University of Texas Health Science Center at Houston Houston, TX, United States
Caitlin C. Murphy, PhD, MPH1, Sandi L. Pruitt, PhD, MPH2, Himani R. Radadiya aka Patel, MPH2 1University of Texas Health Science Center at Houston, Houston, TX; 2University of Texas Southwestern Medical Center, Dallas, TX
Introduction: Incidence rates of colorectal cancer (CRC) are increasing in younger (age < 50 years) adults, but little is known about mechanisms contributing to this increase. At the same time, the number of persons diagnosed with multiple cancers has increased in the U.S., raising questions about the etiology of multiple cancers and outcomes of this population. We characterized patterns of multiple cancers among persons newly diagnosed with early-onset CRC in a population-based sample.
Methods: We identified persons newly diagnosed with early-onset CRC in 2013-2017 using population-based data from the Surveillance, Epidemiology, and End Results program of cancer registries. We used sequence numbers to determine the order of all reportable cancers in a lifetime and categorized patterns of multiple cancers as: 1) previous CRC; 2) previous cancer of a different type; and 3) both previous CRC and cancer of a different type. For those previously diagnosed with cancer of a different type, we also described common types of and time since previous cancer.
Results: A total of 6,586 persons were newly diagnosed with early-onset CRC in 2013-2107 (mean age 42.3 years, 53.5% men, 58.2% non-Hispanic white). Of these, 50 (0.8%) had a previous CRC, 186 (2.8%) had a previous cancer of a different type, and only 2 (0.03%) had both. Most previous cancers of a different type were diagnosed more than five years prior to early-onset CRC (n=100, 53.8%), and about 10% (n=16) were diagnosed in childhood (age < 18 years). As shown in Figure 1, common types of previous cancers included: breast (15.6%), thyroid (12.9%), testicular (10.8%), uterine (5.9%), and cervical (4.3%) cancer, melanoma (7.0%), and lymphoma (5.9%).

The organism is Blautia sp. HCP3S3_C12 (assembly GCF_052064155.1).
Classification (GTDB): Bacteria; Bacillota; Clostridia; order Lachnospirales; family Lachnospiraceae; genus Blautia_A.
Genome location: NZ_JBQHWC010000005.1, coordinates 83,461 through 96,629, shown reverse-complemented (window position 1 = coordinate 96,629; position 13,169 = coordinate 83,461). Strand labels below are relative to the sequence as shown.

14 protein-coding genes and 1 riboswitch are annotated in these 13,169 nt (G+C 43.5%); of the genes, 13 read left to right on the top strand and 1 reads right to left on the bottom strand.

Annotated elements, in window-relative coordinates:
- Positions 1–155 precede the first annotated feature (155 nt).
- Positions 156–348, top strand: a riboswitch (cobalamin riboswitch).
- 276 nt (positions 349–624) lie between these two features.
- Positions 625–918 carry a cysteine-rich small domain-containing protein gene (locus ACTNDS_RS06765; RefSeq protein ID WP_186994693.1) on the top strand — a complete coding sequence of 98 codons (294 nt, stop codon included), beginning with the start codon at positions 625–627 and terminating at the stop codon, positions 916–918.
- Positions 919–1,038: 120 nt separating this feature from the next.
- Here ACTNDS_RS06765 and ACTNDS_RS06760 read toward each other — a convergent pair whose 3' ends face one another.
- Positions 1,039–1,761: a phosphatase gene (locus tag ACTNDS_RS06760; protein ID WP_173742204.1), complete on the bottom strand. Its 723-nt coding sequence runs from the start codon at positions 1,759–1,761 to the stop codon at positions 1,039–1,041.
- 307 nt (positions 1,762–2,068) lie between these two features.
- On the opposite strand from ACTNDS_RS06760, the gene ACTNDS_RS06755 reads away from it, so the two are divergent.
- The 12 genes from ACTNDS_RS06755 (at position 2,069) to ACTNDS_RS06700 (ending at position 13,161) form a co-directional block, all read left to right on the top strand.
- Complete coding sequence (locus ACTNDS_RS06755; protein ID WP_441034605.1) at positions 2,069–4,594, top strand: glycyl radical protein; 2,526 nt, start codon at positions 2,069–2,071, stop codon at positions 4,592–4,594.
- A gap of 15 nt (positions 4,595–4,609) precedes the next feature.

Discussion: Some persons newly diagnosed with early-onset CRC have survived a previous cancer, and most previous cancers were of a different type. Although the proportion is small, patterns of multiple cancer highlight underlying conditions that may be amenable to targeted screening and surveillance, including: genetic predisposition (e.g., previous uterine cancer, related to Lynch syndrome) or late effects of treatment (e.g., previous lymphoma, related to treatment with radiation therapy to the abdomen or pelvis). Shared behavioral and environmental risk factors, such as obesity, may also contribute to observed patterns. Additional research is needed to inform screening and surveillance recommendations for cancer survivors who may have higher risk of early-onset CRC.
Figure: Figure 1. Common types of previous cancers among those newly diagnosed with early-onset colorectal cancer
Caitlin Murphy: Freenome – Consultant.
Sandi Pruitt indicated no relevant financial relationships.
Himani Radadiya aka Patel indicated no relevant financial relationships.
Caitlin C. Murphy, PhD, MPH1, Sandi L. Pruitt, PhD, MPH2, Himani R. Radadiya aka Patel, MPH2. P0148 - Patterns of Multiple Cancers Among Persons Newly Diagnosed With Early-Onset Colorectal Cancer, ACG 2021 Annual Scientific Meeting Abstracts. Las Vegas, Nevada: American College of Gastroenterology.